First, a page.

"It gives investors another reason to question the company, to question the stability of management," John DiFucci, a managing director with Bear Stearns, told me. "[Former CFO] Jeff Henley was a pretty solid, down-to-earth-to-investors guy. Even though Larry is somewhat unpredictable in what hes going to say, you never expected anything like that out of Jeff. People are looking for someone to be pretty solid in the CFO role."

Nervous investors make for stock prices that are lower than they would be otherwise. Sherlund pointed out that Oracles stock is selling for less than a market multiple, perhaps due in large part to the perceived execution risk associated with its many acquisitions.

For its part, Bear Stearns has said for some time that Oracle should be trading at $17. It trades for less in large part due to its jerky earnings reports, the firm believes: Results just arent as stable as investors like to see, DiFucci said.

What Maffeis departure does, more than anything, is make investors raise yet another question about Oracles stability. It raises the risk profile, particularly when mixed up with the earnings volatility, DiFucci said.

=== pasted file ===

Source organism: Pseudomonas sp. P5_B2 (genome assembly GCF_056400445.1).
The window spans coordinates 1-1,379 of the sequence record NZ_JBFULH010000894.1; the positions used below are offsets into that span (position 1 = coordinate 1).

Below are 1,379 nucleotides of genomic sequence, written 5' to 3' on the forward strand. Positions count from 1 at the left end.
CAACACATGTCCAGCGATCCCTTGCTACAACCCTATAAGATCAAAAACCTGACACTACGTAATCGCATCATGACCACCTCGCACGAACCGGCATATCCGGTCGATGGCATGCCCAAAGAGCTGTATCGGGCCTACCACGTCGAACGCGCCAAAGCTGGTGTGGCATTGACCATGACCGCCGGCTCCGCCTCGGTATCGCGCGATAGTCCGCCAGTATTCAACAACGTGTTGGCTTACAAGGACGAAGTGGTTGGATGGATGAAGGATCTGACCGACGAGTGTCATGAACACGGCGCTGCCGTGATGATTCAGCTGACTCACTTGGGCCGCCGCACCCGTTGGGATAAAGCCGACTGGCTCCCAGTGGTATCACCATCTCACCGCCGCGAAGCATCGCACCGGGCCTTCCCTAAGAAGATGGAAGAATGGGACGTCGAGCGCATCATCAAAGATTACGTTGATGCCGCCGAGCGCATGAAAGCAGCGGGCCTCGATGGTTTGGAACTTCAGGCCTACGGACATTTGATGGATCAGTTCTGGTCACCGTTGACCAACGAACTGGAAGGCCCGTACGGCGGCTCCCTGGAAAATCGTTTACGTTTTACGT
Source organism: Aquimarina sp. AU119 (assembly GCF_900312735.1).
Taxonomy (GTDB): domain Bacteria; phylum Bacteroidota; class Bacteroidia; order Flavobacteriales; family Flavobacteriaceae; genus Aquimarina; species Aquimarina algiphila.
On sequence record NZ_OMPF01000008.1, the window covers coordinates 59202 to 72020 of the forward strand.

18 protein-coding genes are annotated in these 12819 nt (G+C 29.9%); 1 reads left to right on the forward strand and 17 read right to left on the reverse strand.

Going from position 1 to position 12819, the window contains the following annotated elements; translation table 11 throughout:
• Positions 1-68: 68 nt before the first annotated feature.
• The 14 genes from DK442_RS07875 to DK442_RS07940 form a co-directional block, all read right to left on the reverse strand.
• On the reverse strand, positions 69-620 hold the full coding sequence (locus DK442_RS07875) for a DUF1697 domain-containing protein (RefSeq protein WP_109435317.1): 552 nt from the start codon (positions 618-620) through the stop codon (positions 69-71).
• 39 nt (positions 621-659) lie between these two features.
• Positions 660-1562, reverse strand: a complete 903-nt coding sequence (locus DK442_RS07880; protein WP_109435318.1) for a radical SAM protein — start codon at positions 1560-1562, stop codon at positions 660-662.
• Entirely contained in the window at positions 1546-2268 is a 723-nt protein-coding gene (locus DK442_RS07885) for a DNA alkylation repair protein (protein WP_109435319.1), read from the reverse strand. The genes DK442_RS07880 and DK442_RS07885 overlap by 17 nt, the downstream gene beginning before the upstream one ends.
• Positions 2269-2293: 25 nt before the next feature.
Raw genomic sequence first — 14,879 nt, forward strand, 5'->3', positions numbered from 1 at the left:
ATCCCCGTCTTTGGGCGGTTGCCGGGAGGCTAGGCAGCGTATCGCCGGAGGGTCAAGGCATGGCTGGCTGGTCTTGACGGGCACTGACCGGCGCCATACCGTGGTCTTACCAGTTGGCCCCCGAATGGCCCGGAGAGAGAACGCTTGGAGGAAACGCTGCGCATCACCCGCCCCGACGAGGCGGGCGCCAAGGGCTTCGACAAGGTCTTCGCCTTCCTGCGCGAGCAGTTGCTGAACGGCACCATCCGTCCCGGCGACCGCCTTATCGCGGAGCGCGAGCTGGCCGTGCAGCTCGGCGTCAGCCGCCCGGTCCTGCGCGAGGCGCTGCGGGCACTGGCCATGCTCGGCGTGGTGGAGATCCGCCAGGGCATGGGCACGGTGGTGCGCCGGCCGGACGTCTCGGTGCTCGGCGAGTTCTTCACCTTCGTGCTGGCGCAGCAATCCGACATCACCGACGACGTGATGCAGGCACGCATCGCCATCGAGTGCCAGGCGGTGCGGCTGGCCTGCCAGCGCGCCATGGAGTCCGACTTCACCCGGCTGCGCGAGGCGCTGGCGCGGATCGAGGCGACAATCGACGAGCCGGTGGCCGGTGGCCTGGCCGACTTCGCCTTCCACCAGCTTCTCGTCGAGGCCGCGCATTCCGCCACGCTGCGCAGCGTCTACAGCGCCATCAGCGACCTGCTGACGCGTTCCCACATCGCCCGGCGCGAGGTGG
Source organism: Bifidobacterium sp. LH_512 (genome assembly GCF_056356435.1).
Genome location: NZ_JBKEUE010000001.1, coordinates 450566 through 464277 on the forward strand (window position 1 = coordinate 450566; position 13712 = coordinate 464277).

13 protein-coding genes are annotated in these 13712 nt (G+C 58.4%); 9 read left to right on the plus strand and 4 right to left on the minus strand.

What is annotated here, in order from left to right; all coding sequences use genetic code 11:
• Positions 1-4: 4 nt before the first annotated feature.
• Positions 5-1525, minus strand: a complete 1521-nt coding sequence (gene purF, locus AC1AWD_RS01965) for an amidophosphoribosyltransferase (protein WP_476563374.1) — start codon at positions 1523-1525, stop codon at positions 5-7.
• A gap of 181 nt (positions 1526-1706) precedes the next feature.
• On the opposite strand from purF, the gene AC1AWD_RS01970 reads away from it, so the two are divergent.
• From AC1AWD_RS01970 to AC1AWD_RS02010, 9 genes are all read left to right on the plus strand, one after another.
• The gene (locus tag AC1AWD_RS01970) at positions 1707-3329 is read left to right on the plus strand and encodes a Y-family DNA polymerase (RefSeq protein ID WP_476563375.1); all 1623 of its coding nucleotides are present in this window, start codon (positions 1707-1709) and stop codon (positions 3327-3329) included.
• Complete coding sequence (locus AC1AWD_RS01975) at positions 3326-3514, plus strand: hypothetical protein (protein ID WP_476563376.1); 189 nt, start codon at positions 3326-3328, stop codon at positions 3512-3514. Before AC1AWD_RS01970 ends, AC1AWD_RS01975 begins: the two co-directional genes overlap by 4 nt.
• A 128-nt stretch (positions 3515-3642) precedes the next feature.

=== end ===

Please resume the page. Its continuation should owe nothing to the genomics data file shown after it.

"Oracles degree of strength has been volatile. Theyve generated a ton of earnings, a ton of cash flow, but everythings been very volatile," said DiFucci. "The rate of growth tends to jump around" too much, he said.

/zimages/7/28571.gifOracle cracks the whip with Enterprise Manager 10g R2. Click here to read more.

The reason why Bear Stearns has such faith in Oracle—and Oracle is a Bear Stearns client—is because it sees potential for organic growth. That means not just the type of growth you get when you swallow every company in sight, but the type of growth you get when your pre-existing business grows. And wheres it going to come from, in this database market, which doesnt show much sign of growth? Why, from competitors, of course. Oracle stands in good stead to take a bigger slice of the pie than its competitors.

"We think Oracles going to gain share in [the] market," DiFucci said. "Theres [about $7 billion] of new license revenue [in the database market] every year. Just new licenses. And then theres maintenance on top of that. We believe Oracle will get a bigger share. Theyll take away primarily from IBM, some from Sybase—but theyre pretty small, so theres not much to take there. And it will extend losses at the low end from Microsoft."